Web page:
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Taste Bud Exercise and Bruschetta Recipe from the Foodie Classroom with Dave Terrazas

These recipes—the taste bud exercise and the tomato or peach bruschetta—are part of the Foodie Classroom activities developed by Chef Dave Terrazas for our Charter a Summer of Learning guide.

Lesson 1: Taste Bud Exercise

1 whole strawberry (if there are strawberries allergies, you can substitute a piece of banana or other sweet and mild fruit)

1 tablespoon Kosher or sea salt

1 wedge fresh lemon, small (reserve remaining lemon for bruschetta recipes)

1 tablespoon cocoa powder

1 piece Parmesan cheese

Place each piece in a small cup or on a small plate to makes access easy.

Lesson 2: Bruschetta

Tomato Bruschetta

Ingredients

1 cup fresh tomatoes, diced (about 3–4 small Roma tomatoes)

4 tablespoons extra virgin olive oil

2 tablespoons fresh garlic, minced (about 2 cloves)

4 tablespoons fresh basil leaves, cut into ribbons (chiffonade), or torn

1 teaspoon lemon juice

1 pinch Kosher or sea salt

1 pinch ground black pepper

½ baguette or other French-style bread (I like bolillo rolls), cut into eight ½-inch slices, and toasted

2 tablespoons balsamic vinegar*

4 tablespoons finely shredded Parmesan cheese

Peach Bruschetta

Ingredients

1 cup fresh peaches, diced (about two small peaches)

4 tablespoons extra virgin olive oil

4 tablespoons fresh basil leaves, either cut into “chiffonade” ribbons or torn (this recipe is best if you can find an Asian basil cultivar such as Thai or cinnamon, or alternatively lemon basil)

1 teaspoon lemon juice

1 pinch Kosher or sea salt

1 pinch ground cinnamon

1 pinch ground black pepper

½ baguette or other French-style bread (I like bolillo rolls), cut into eight ½-inch slices, and toasted

2 tablespoons balsamic vinegar*

4 tablespoons finely shredded Parmesan cheese (optional)

To prepare each bruschetta recipe:

To toast the bread, heat a medium size sauté pan over low heat on a range. When the pan is heated (about two minutes), add each piece of bread to the sauté pan and allow each piece to toast, about thirty seconds. Flip each piece of bread and toast again for thirty seconds. Remove each piece of resulting toast from pan and reserve. You can also lightly brush each piece with some olive oil to enhance the toasting quality of each piece of bread.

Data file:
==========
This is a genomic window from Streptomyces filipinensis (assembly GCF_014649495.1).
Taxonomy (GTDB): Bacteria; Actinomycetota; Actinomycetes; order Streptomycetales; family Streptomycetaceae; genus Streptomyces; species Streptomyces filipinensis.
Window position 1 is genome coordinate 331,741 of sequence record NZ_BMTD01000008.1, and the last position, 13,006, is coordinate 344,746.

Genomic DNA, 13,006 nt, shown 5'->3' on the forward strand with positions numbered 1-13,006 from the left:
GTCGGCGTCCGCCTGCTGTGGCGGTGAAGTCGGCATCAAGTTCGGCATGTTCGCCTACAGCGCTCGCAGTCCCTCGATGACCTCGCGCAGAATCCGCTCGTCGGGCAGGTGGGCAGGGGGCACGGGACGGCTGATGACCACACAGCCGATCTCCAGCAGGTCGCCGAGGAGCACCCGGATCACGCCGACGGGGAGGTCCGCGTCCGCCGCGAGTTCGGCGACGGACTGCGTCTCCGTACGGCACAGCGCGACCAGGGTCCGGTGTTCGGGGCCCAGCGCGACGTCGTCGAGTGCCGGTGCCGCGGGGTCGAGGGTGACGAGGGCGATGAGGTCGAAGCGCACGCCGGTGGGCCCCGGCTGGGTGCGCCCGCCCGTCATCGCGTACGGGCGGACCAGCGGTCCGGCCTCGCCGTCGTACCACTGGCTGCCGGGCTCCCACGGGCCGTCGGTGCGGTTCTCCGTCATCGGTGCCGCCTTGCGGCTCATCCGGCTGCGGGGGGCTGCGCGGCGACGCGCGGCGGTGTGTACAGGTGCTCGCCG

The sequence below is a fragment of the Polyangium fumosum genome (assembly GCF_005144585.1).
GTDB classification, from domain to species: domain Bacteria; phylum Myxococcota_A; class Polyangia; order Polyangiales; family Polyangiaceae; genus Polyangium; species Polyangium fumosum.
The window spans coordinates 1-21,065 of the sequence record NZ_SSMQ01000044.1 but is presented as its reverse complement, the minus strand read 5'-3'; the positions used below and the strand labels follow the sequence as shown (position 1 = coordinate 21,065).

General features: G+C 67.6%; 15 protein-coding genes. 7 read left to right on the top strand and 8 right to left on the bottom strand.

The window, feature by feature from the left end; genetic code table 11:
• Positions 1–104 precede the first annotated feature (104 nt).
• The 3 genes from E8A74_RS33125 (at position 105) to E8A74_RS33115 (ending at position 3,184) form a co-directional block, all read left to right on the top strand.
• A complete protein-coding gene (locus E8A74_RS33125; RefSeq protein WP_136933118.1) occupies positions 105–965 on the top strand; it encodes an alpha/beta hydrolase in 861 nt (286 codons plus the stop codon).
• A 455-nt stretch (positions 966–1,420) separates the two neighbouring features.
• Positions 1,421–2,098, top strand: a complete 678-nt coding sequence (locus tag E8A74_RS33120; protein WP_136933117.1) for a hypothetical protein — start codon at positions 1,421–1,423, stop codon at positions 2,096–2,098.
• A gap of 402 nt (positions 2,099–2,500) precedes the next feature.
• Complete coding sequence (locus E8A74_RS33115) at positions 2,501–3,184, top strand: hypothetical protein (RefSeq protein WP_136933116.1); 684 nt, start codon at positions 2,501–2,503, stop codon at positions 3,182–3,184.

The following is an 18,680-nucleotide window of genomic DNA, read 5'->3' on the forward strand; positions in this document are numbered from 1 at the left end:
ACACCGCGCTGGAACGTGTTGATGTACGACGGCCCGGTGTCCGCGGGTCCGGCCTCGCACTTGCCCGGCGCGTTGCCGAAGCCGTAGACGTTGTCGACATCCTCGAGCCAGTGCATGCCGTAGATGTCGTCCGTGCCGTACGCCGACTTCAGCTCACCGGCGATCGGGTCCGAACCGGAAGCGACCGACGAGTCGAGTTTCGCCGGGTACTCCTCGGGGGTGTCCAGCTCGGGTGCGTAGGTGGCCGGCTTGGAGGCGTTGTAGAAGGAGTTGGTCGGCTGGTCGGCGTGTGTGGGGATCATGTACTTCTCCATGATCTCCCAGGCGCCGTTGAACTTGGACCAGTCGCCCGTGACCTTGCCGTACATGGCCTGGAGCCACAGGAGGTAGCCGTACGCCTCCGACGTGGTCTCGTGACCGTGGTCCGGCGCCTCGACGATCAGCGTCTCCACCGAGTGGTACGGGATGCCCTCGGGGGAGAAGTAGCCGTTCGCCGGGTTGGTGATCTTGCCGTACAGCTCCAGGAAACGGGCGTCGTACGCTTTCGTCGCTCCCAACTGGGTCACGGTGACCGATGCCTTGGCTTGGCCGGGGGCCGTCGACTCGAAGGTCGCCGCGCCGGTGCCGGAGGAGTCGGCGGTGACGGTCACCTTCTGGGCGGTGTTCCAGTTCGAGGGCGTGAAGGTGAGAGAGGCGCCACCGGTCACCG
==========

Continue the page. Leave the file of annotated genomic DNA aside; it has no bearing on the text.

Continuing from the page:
In a medium size mixing bowl, combine all ingredients except the bread and balsamic vinegar, and gently toss just until ingredients are evenly mixed.

Using a tablespoon, spoon 1–2 tablespoons of the mixture from the bowl onto each piece of bread (depends on the size of your bread pieces). Using a teaspoon, drizzle 1 teaspoon of the balsamic vinegar onto each prepared piece of bruschetta.

Using a fine grater or micro plane tool, grate the Parmesan cheese over the bruschetta (as much as you like).

Serve immediately.

Visit the Foodie Classroom

Find more recipes in the Foodie Classroom activities developed by Chef Dave Terrazas for our Charter a Summer of Learning guide.

* Note about balsamic vinegar: There are many kinds of balsamic vinegar available for purchase. In America, many companies have begun using a four-leaf system on the bottle, which tells the buyer how pure and how thick the vinegar is. Most balsamic vinegar products contain a portion of red wine vinegar, which makes them more sour and thinner. The lower the number of leaves on the bottle label (the lowest being one leaf), the more red wine vinegar it contains. A four-leaf vinegar product is almost or is 100% true balsamic vinegar, is very high quality, and is very thick and sweet. However, it is also the most expensive. For these recipes, the highest possible quality balsamic vinegar is recommended. Your taste buds will be able to tell the difference.

Date

Jul 03 2020
Expired!

Time

All Day

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